First Time Home Buyer

 

 

Did you know that the majority of first-time homebuyers are Millennials? That’s right; those born between 1980 and 1995 now represent a 77 per cent of homebuyers purchasing for the first time. Here are five tips for those entering the housing market for the first time.

First-Time Homebuyers’ Tip #1: No Perfect Time to Buy

Many Realtors or agents will tell you Spring/Summer is the best time to purchase. Yes it may be the most convenient for a move, but there is no historical data that shows market prices are cheaper during the summer months over the winter months. In fact, the opposite, you maybe able to find a deal of a homeowner who needs to get out of their home due to job move, family matters or divorce. Search for houses for sale in Yorkton SK using the MLS.

First-Time Homebuyers’ Tip #2: Get pre-approved for a Mortgage

Start your house search having obtained pre-approval for a mortgage. This shows you’re  a serious buyer, and lets you act quickly on a home you like without losing time applying after the fact. Mortgage pre-approval also helps narrow your search as you have your price range established. Additionally, if you find that perfect home/condo, go to put in an offer with condition of financing and another offer comes in without finance condition, guess whose offer is going to be accepted on that home?

First-Time Homebuyers’ Tip #3: Search the new neighbourhoods

Millennials are more committed to car-free lifestyles than the average Canadian. Accordingly, many condo developers have planned communities geared at diehard urbanites, with proximity to public transit, supermarkets, well-lit bike and running paths, dog-friendly green spaces and amenities such as bike lockers. Be sure to check out high-density condo communities to see what they have to offer for you.

First-Time Homebuyers’ Tip #4: Consider moving out of town

Many first-time homebuyers are trading big metropolises for smaller cities that are in the early waves of urban renewal. These emerging markets offer great deals, particularly on detached houses. For born-and-raised urbanites, these emerging cities can mean less culture shock versus heading to the ’burbs. Often these locations offer extensive public transit, a thriving cultural and retail scene, and easy access to the larger urban hub (which can be handy if you still work there).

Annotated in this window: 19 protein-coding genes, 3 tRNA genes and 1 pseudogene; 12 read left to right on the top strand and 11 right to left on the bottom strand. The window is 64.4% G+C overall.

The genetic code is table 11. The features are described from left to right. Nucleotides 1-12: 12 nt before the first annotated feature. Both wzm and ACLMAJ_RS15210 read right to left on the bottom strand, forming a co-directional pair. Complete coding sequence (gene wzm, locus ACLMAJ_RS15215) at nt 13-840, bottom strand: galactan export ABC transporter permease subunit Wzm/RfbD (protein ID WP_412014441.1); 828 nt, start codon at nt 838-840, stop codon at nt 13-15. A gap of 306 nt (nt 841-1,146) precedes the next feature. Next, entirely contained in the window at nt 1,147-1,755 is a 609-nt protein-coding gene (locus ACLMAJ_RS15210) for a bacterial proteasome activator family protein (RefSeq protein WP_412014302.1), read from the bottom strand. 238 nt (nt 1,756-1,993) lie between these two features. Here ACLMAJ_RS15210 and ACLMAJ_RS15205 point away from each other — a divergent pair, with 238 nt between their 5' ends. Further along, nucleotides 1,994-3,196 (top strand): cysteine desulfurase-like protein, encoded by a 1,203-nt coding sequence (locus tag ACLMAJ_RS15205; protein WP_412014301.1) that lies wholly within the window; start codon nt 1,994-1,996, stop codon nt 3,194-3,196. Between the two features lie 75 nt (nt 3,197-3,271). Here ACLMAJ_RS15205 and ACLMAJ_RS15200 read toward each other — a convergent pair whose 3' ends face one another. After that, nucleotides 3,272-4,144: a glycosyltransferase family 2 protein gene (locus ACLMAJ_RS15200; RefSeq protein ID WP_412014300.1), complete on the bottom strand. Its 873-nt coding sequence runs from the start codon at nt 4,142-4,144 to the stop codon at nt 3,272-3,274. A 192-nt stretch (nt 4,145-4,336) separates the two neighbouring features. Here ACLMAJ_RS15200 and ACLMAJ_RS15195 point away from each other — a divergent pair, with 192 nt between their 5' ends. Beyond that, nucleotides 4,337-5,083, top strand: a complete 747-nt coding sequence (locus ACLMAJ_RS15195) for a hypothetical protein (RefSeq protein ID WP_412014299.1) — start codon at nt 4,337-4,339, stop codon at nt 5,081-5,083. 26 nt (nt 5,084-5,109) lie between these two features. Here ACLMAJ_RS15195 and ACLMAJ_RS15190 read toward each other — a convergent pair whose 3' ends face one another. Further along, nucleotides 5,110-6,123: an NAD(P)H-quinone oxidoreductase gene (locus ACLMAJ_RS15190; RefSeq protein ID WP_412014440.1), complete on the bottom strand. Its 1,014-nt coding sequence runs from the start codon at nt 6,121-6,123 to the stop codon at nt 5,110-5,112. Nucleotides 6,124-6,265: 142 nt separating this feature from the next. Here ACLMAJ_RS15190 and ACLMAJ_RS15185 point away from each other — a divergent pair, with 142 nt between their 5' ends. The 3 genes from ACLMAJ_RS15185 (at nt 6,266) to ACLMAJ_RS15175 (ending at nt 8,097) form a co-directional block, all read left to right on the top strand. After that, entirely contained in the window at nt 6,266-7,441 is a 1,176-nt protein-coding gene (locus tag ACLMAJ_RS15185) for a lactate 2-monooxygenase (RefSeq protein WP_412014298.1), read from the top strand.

First-Time Homebuyers’ Tip #5: Use social media to help find a home

Finally, don’t limit your house hunt to the MLS or real estate agent websites. The real estate market is a fascinating subject – as any HGTV junkie will attest! – and a number of bloggers are probably busy covering the very neighbourhoods in which you are house hunting. Googling “real estate blog” and your city, or specifically your dream neighbourhood, will yield a variety of options. They’re a great way to get sneak peek of exclusive listings and private sales, and to survey comparables and get a feel for your desired community.

Custom Build CondoBuying a newly built home is quite different from budding and buying an already existing apartment or condo. You do not need bidding and usually choose materials and furnishings for your new home. On the other hand, the price is often a bit higher and the wait for occupancy can be long. We summarize the process for you to buy condos for sale Regina SK.

1. Interest

Many builders receive interest reports on their site at an early stage, sometimes several years before sales start. You do not associate yourself with anything, but can thus get very good pre-information about the project and not least when it’s time for sales start.

2. Sales Process

When starting the sales process you are contacted to gauge pre-sales interest and invited to a showroom for a meeting. Information about the project is shared on a website and sometimes there is a showroom or similar close-up which you can visit to see models, drawings and sketches. You’re purchasing a home on speculation of the build, not an actual home you can see.

2. Booking agreement

If you are offered a residence, a booking agreement is signed and a booking fee is payable, which varies depending on the builder. The booking fee is part of the total amount and is deducted before paying the total amount at the residence. Before you pay the booking fee, you should have everything done with your bank: loan calculations, loans, etc.

New Home

3. Pre Contract and Fee

The pre-agreement is signed when the housing association has been formed and is an agreement between you as a buyer and the association. The advance fee is also deducted from the total. In some instances, lease agreements are signed directly, depending on how far the process has come.

4. Choices and options, visit to the residence etc.
As long as your home is being built, you will usually choose materials in the form of wallpaper, tiles, kitchen shutters and more. You often also visit a viewing apartment where you can see the materials in place, and when it comes to approaching, you usually also visit your own home to measure and the like.

5. Inspection

A few weeks before occupation, an independent inspector will check your home. Then it’s good if you’re in to see you have all your options in place, etc.

6. Grant Agreements